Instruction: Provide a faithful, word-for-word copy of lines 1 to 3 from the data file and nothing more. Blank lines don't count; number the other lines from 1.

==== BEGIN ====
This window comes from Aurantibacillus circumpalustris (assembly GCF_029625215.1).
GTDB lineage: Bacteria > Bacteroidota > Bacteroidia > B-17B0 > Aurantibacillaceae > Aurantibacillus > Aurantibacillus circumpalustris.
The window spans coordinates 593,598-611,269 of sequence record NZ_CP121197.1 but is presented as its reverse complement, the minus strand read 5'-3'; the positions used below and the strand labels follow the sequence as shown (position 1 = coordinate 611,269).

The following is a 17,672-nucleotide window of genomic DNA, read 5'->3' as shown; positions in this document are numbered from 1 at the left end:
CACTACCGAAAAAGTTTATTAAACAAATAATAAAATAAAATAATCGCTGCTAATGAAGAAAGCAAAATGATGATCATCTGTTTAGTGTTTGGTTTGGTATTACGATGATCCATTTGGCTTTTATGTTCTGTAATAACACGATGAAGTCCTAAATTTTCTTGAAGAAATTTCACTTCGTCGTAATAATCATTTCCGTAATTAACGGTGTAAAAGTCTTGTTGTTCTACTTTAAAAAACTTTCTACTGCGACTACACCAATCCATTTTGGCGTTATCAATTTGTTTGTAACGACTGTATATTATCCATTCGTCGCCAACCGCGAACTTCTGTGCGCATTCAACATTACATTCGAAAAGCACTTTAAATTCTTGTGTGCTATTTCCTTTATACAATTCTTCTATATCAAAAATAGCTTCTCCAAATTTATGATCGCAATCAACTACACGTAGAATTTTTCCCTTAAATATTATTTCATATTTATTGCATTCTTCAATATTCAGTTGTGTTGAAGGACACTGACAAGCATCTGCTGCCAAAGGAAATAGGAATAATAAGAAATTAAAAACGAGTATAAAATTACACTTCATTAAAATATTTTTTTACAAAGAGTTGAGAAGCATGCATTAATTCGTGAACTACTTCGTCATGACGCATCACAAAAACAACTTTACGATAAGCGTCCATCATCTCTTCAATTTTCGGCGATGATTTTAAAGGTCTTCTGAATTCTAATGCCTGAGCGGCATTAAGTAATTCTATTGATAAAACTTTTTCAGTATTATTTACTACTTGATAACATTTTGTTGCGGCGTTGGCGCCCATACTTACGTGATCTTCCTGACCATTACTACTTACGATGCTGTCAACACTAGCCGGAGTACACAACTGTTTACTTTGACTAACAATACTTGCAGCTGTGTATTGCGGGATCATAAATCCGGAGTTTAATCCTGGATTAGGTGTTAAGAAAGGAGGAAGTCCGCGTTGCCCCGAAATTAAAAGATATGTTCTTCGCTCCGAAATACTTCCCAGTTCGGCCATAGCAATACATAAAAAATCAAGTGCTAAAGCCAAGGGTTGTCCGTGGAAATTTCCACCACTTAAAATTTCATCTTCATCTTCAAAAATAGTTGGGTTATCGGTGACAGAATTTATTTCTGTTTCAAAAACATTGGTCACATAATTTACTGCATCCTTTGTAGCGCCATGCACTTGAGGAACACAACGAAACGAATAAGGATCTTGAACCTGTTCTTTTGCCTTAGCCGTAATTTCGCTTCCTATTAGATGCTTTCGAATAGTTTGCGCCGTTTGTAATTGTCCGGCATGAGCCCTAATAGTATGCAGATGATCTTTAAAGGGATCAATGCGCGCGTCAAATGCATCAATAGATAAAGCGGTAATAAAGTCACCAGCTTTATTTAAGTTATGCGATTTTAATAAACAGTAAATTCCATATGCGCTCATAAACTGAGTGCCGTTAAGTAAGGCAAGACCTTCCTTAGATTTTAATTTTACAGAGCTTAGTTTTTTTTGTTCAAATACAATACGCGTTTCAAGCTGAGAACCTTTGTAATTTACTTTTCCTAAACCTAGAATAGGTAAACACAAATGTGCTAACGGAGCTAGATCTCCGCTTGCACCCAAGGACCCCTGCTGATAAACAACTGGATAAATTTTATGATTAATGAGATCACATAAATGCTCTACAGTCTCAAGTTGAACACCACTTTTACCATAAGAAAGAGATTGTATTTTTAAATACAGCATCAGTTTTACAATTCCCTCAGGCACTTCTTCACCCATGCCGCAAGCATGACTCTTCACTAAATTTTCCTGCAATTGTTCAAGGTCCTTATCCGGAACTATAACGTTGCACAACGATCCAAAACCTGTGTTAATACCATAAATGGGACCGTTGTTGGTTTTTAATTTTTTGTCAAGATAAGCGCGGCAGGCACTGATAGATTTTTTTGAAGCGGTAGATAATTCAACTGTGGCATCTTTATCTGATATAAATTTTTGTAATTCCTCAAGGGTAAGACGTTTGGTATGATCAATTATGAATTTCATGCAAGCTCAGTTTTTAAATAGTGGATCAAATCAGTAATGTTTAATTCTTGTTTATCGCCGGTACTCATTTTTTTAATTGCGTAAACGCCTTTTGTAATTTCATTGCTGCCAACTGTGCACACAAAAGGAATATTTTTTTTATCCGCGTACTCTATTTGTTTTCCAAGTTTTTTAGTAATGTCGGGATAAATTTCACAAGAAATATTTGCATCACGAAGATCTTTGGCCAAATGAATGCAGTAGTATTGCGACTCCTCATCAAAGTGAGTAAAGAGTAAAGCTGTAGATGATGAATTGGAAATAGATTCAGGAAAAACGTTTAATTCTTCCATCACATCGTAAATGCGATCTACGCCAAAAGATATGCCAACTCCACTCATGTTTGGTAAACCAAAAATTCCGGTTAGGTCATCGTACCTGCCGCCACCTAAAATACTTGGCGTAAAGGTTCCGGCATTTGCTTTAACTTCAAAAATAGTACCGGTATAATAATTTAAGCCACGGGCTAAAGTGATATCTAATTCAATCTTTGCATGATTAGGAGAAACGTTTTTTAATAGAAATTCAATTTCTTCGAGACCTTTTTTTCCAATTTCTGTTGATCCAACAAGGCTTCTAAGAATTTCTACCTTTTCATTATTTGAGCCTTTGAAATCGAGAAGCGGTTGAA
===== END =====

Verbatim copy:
This window comes from Aurantibacillus circumpalustris (assembly GCF_029625215.1).
GTDB lineage: Bacteria > Bacteroidota > Bacteroidia > B-17B0 > Aurantibacillaceae > Aurantibacillus > Aurantibacillus circumpalustris.
The window spans coordinates 593,598-611,269 of sequence record NZ_CP121197.1 but is presented as its reverse complement, the minus strand read 5'-3'; the positions used below and the strand labels follow the sequence as shown (position 1 = coordinate 611,269).